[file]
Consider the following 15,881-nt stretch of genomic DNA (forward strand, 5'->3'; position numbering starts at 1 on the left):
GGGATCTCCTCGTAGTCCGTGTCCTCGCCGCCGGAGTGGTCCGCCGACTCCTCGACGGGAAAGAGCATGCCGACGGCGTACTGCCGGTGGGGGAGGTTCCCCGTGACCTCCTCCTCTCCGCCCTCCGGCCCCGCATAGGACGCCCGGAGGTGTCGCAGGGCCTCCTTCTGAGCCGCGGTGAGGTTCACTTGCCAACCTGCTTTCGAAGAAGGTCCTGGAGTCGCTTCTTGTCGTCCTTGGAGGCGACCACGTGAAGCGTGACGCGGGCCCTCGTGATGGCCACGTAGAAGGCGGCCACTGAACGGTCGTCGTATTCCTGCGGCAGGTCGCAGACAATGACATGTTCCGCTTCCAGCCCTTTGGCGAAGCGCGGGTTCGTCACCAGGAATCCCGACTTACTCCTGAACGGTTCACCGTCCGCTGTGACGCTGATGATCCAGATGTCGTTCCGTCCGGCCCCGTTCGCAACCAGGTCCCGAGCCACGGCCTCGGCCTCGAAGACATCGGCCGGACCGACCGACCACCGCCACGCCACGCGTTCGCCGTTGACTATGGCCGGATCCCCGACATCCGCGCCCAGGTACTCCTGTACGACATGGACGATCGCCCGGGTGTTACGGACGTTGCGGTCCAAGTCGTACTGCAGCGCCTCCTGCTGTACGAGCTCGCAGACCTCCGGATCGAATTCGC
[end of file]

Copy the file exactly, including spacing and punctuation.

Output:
Consider the following 15,881-nt stretch of genomic DNA (forward strand, 5'->3'; position numbering starts at 1 on the left):
GGGATCTCCTCGTAGTCCGTGTCCTCGCCGCCGGAGTGGTCCGCCGACTCCTCGACGGGAAAGAGCATGCCGACGGCGTACTGCCGGTGGGGGAGGTTCCCCGTGACCTCCTCCTCTCCGCCCTCCGGCCCCGCATAGGACGCCCGGAGGTGTCGCAGGGCCTCCTTCTGAGCCGCGGTGAGGTTCACTTGCCAACCTGCTTTCGAAGAAGGTCCTGGAGTCGCTTCTTGTCGTCCTTGGAGGCGACCACGTGAAGCGTGACGCGGGCCCTCGTGATGGCCACGTAGAAGGCGGCCACTGAACGGTCGTCGTATTCCTGCGGCAGGTCGCAGACAATGACATGTTCCGCTTCCAGCCCTTTGGCGAAGCGCGGGTTCGTCACCAGGAATCCCGACTTACTCCTGAACGGTTCACCGTCCGCTGTGACGCTGATGATCCAGATGTCGTTCCGTCCGGCCCCGTTCGCAACCAGGTCCCGAGCCACGGCCTCGGCCTCGAAGACATCGGCCGGACCGACCGACCACCGCCACGCCACGCGTTCGCCGTTGACTATGGCCGGATCCCCGACATCCGCGCCCAGGTACTCCTGTACGACATGGACGATCGCCCGGGTGTTACGGACGTTGCGGTCCAAGTCGTACTGCAGCGCCTCCTGCTGTACGAGCTCGCAGACCTCCGGATCGAATTCGC